How do I wash wool?
How should I wash my wool sweater?
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Whether they’re made from wool, organic cotton, or fleece, Patagonia sweaters add long-sleeve torso warmth to any cool weather pursuit.
How should I wash my wool sweater?
It depends on the type of wool you have. Most wool will shrink, so carefully read the label before washing your wool sweater in hot water or tossing it into the dryer. For a specific type of wool, check out Patagonia's Product Care Guide.
Wool shrinks under these combined conditions: heat, water, and agitation. Therefore, soak your wool sweater for a half day in a basin of cold water with a bit of very gentle soap, like Ivory. Gently squeeze the sweater with your hands, without twisting it. After you squeeze it, let it soak again for an hour or so. Then. Drain the water while supporting the sweater, don't allow it to stretch. Fill the basin with cold rinse water, and squeeze it gently. Do this several times, changing the rinse water till it runs clear. Then, lift your sweater out of the basin, lay it n a heavy bath towel, and roll it up in the towel. Avoid wringing it. Repeat this with anther bath towel until it's not dripping wet. To dry your sweater, lay tin another dry towel in the floor. Turn as it dries. It may take a few days to dry, depending upon how heavy it is. Good luck!
I haven't the courage to machine wash 100% wool myself. I wash it by hand in cool water, and, too cheap to buy Woolite, I just use whatever dish soap sits next to the sink. I learned a slightly different drying method than others here mention: I expand an adjustable window screen (I've also used an old baby gate, with large plastic mesh) so that it is supported by both sides of the bathtub, and lay the sweater (or socks, whatever) on the screen so that it can air dry from both top and bottom at the same time. My thickest wool sweater is usually dry after 24 hours of that.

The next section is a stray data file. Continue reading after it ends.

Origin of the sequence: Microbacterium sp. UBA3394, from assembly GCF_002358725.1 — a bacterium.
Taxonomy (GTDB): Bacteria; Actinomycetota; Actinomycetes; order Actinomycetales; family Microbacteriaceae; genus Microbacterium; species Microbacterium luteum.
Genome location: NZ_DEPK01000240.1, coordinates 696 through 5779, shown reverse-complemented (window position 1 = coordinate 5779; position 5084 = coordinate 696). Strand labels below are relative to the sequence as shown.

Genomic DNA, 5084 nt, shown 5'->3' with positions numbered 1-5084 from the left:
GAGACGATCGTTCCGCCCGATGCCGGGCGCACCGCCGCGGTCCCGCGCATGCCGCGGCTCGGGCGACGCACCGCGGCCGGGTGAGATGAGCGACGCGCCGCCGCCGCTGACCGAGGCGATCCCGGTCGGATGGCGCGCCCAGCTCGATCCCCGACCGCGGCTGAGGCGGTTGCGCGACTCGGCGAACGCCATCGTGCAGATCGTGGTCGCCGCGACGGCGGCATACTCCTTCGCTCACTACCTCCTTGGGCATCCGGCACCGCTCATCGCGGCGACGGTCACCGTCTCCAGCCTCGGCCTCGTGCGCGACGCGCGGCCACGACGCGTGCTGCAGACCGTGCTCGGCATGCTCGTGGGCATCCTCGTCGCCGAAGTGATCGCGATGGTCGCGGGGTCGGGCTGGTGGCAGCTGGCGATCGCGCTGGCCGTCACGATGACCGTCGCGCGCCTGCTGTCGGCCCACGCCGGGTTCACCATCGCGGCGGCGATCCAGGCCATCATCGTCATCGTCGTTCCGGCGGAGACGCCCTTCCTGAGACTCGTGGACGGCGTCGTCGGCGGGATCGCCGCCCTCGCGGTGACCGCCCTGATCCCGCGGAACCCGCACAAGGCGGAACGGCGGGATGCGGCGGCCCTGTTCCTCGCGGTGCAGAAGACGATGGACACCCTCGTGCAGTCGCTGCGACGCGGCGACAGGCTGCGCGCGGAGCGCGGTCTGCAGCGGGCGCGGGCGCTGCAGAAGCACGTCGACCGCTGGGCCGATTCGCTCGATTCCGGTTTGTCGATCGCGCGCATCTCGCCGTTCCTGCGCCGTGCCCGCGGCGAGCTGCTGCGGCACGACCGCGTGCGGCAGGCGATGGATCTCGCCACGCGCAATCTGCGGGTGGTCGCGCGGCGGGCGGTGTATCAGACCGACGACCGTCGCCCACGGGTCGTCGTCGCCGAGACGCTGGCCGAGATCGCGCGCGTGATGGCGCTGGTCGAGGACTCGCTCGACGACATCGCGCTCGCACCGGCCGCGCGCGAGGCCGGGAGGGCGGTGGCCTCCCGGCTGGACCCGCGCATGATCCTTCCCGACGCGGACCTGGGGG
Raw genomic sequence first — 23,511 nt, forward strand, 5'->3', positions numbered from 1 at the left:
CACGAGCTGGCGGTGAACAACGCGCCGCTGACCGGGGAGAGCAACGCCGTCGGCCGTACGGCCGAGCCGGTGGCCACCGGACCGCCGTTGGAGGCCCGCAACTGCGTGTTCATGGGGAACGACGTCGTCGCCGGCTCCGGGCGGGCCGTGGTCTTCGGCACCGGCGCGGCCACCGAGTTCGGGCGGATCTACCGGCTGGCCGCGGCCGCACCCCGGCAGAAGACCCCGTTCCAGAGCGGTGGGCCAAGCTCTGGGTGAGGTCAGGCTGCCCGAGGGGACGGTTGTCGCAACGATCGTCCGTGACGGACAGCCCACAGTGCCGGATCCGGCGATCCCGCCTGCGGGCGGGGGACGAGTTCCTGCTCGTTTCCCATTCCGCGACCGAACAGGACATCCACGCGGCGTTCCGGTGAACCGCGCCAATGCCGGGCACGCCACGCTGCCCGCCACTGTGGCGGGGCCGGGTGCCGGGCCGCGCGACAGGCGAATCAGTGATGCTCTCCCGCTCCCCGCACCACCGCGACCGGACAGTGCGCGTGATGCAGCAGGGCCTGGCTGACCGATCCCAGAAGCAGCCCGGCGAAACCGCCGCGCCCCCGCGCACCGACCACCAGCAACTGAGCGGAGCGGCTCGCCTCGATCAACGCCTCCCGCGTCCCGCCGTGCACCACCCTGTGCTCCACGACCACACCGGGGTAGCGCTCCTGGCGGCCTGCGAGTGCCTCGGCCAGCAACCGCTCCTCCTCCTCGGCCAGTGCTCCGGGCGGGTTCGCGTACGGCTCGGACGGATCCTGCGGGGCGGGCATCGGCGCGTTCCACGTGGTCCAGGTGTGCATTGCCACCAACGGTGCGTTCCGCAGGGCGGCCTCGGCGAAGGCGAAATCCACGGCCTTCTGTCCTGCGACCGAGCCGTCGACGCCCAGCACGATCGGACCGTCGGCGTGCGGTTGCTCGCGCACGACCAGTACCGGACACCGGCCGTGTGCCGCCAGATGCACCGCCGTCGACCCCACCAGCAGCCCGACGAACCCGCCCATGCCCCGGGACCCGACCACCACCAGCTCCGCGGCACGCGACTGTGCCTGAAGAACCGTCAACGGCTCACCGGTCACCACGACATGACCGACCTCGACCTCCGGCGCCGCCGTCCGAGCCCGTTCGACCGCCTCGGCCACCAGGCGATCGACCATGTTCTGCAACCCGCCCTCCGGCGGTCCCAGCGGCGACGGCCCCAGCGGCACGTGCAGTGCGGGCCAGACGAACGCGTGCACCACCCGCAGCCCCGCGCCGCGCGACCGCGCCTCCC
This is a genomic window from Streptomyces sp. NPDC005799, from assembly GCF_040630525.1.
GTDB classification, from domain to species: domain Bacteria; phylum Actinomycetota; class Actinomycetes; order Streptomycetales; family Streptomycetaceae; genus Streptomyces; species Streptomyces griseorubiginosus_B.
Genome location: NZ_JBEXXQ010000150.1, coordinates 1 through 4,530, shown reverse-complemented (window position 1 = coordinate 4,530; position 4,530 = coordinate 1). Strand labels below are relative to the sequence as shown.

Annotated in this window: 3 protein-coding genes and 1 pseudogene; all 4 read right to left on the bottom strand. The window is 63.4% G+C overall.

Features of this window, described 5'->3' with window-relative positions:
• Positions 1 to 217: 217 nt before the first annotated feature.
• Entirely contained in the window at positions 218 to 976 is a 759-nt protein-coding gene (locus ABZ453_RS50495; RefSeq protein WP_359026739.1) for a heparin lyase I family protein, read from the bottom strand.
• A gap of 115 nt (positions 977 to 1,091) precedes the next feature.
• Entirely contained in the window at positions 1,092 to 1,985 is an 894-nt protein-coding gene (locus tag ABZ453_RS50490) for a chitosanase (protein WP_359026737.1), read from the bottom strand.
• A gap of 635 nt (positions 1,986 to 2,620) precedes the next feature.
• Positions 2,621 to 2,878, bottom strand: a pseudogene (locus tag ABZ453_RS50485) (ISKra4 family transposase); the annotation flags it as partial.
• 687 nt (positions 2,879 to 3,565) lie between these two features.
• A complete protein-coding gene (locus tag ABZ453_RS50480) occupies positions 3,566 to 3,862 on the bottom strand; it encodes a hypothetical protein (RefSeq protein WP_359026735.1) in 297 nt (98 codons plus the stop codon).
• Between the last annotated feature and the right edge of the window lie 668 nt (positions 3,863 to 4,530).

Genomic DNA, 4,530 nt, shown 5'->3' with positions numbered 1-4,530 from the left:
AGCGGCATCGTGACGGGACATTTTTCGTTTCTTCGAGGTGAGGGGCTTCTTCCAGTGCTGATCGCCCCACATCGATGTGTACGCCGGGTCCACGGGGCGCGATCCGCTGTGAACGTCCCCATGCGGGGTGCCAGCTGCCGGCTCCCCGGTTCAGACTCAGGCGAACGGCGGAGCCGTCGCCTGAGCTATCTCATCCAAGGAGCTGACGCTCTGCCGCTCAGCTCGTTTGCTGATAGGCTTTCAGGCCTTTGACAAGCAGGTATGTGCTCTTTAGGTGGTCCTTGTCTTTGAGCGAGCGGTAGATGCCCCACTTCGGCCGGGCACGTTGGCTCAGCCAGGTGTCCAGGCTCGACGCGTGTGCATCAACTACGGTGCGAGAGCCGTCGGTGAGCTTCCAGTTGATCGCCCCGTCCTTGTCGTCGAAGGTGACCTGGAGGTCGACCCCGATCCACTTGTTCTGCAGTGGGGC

Cleogrrl nailed it; unless you want to be surprised by doll sized wool clothing, avoid heat and agitation as much as possible. The opposite of this is intentionally shrinking and compacting the wool fibers into a dense felt, a process formally called "fulling", but some folks just call "felting". To achieve this, should it be your goal, wash the wool in alternatively boiling (or as hot as your hands can stand) and ice cold water, and use as much agitation and friction as your hands can muster. Your wool will become felt, and the final felt product will be significantly smaller than the wool with which you began. This shrinking can happen very quickly and surprise you if you're not paying close attention, so if you wish to full (or felt) wool down to a particular size, go very slowly and keep checking the fit as you go along. I'd therefore recommend practicing with something you don't care about before fulling something you consider important.
I have washed 100% wool and 100% cashmeres in the washing machine..! I use cold water, mild detergent and use the delicate shortest cycle. Remove carefully from washer and I hang by the armholes, reshape if necessary, over the towel bar, or shower curtain bar to air dry. - Takes about 2 days to fully dry. I never experienced any shrinkage. Never put your sweaters on a hangar...when wet or dry...
For thick wool sweaters, wash in the washign machine and lay flat to dry - you're done. For lightweight wool pieces, handwash. Taking them in the shower and washing with shampoo works really well, be very careful wringing these out - do it delicately or bunch into a ball and just squeeze.
I wash wool sweater and socks all the time. I pour about 1/4 cup of mild shampoo in the washer (wool is just sheep hair) and use a short, delicate cycle. After washing I lay the items on a sweater dryer (looks like a mini trampoline and dissembles for storage. Easy!
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